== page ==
You’ve been suffering from P.M.S. (Parked Motorcycle Syndrome) for the last 4 months. Now, the snow is melting and it’s finally time to get out and test all the mods you’ve done over the (long) winter. To prevent all that anticipation ending in tears, here are 5 tips for spring riding:
1) Ease into it
All the anticipation of not having ridden in a while can result in an over-zealous start to your motorcycling season. Regardless of whether you read our Comprehensive Guide to Motorcycle Wheelies or just can’t wait to hear the sound of your new exhaust at full boil, remember that your body and mind are out of practice. Temperatures and road surface conditions aren’t ideal in the early spring either so keeping a conservative pace is always a good idea.
2) Think about your tires
A few things happen to motorcycle tires over the winter: namely 1) the loss of tire pressure and 2) the potential development of flat spots (unless the bike was stored with both wheels off the ground). In either case, a thorough tire inspection (pressure, wear and condition) is the first thing you should do before rolling out of the garage. Once underway, remember that both pavement and rubber are usually cold in the spring which means your tires will rarely reach optimal operating tenperatures. If we had a nickel for every rider we know who lowsided in the spring because of cold tires…
3) Check your battery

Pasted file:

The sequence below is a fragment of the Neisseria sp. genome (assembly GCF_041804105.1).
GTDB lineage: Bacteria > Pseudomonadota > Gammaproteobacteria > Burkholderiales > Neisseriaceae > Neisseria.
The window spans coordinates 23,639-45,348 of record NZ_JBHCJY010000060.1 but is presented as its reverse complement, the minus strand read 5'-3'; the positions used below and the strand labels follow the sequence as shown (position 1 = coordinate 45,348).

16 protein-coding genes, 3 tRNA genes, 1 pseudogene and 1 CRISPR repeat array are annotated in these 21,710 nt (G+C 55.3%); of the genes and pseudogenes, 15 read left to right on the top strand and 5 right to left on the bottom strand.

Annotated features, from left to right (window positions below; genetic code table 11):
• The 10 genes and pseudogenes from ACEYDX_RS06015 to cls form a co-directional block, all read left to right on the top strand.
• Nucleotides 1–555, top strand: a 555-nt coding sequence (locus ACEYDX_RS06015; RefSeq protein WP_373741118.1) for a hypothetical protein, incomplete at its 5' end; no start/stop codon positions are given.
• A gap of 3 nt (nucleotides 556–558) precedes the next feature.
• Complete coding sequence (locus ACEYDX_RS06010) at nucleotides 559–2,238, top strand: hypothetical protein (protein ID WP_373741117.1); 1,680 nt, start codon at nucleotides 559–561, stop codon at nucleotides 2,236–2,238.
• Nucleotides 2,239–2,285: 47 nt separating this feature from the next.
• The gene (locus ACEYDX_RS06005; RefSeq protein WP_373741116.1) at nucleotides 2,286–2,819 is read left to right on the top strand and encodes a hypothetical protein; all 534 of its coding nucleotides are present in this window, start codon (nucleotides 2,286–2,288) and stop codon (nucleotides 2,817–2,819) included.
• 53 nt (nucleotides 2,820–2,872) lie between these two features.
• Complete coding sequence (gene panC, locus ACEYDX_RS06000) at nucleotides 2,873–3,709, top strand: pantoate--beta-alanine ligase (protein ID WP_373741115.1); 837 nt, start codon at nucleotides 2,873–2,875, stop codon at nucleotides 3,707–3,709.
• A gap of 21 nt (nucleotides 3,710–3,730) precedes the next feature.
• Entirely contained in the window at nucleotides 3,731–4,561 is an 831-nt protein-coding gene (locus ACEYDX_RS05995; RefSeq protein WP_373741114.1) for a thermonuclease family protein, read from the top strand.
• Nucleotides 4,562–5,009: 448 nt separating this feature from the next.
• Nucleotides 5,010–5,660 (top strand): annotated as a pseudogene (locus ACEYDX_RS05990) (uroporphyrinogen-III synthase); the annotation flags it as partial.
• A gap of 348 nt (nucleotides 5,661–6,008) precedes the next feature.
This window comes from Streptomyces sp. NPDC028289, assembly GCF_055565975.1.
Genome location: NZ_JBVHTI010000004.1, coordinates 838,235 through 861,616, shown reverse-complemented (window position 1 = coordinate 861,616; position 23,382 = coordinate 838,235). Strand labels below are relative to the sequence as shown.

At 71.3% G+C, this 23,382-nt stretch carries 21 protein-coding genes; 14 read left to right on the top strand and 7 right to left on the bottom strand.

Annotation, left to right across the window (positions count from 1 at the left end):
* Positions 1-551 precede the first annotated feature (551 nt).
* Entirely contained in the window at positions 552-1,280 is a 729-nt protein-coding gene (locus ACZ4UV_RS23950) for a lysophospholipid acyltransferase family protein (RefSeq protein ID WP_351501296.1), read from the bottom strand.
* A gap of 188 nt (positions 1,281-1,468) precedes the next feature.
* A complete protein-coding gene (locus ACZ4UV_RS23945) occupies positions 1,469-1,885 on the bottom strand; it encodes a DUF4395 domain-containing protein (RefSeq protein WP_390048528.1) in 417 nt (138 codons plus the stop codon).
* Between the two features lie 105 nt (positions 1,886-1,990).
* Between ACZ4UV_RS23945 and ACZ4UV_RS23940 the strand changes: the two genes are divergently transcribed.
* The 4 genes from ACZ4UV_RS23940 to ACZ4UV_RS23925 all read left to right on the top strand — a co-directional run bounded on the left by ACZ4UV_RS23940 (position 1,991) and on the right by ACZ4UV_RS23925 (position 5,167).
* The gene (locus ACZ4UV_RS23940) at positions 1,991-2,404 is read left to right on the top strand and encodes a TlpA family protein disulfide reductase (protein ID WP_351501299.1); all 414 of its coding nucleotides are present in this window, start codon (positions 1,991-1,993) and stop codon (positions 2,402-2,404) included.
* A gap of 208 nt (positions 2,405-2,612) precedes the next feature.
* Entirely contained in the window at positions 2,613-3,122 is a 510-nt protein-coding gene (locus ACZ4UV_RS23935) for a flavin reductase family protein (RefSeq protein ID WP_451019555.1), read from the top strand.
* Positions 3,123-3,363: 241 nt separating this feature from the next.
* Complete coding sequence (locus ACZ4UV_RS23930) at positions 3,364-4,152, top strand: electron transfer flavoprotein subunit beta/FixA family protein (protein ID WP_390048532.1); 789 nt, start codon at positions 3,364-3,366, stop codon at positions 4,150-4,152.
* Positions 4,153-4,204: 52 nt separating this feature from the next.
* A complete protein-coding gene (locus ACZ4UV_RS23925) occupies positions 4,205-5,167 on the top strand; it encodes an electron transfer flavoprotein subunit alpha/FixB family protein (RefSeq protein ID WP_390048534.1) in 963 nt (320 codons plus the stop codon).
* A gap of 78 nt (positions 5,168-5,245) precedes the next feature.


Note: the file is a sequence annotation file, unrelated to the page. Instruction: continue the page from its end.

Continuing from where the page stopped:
We hope you’ve read our 5 tips for Bike Winterization and that your battery spent the cold winter months on a battery tender. If it didn’t, you’ll want to re-connect it (you at least disconnected it, right?) and ensure there’s still enough cranking amps to turn the bike over. Following that, slap yourself on the wrist and ride to your local auto parts store to buy a battery tender.
4) Watch out for debris
The amount of crap that accumulates on the road (and roadside) over the winter months is unbelievable. Salt, sand, leaves and garbage are all hazards that can catch you off guard, so an added level of vigilance is required to avoid bad situations. Pay particular attention to road surface conditions in corners and practice conservative lean angles to minimize your risk. Spring rain is your friend -although it may prevent you from riding on certain days, know that it’s washing all the debris off the road and will lead to many great rides throughout the rest of the season.
5) Ride clean
Salt is the #1 enemy of metal and it’ll take a while before it’s completely off the street. Even when you can’t see any salt, it has a nasty habit of forming a fine dust and settling into cracks in the road (or between streetcar tracks) until you ride by and stir it up. It then gets into all that precious metal you’ve been polishing over the winter, intro your drivetrain and brakes and starts to wreack havoc. Particularly if you’re keen to be the first one out this year, it’s a good idea to wash your bike frequently after riding to prevent corrosion. Pay particular attention if you have a chain final drive and clean/re-lube it often.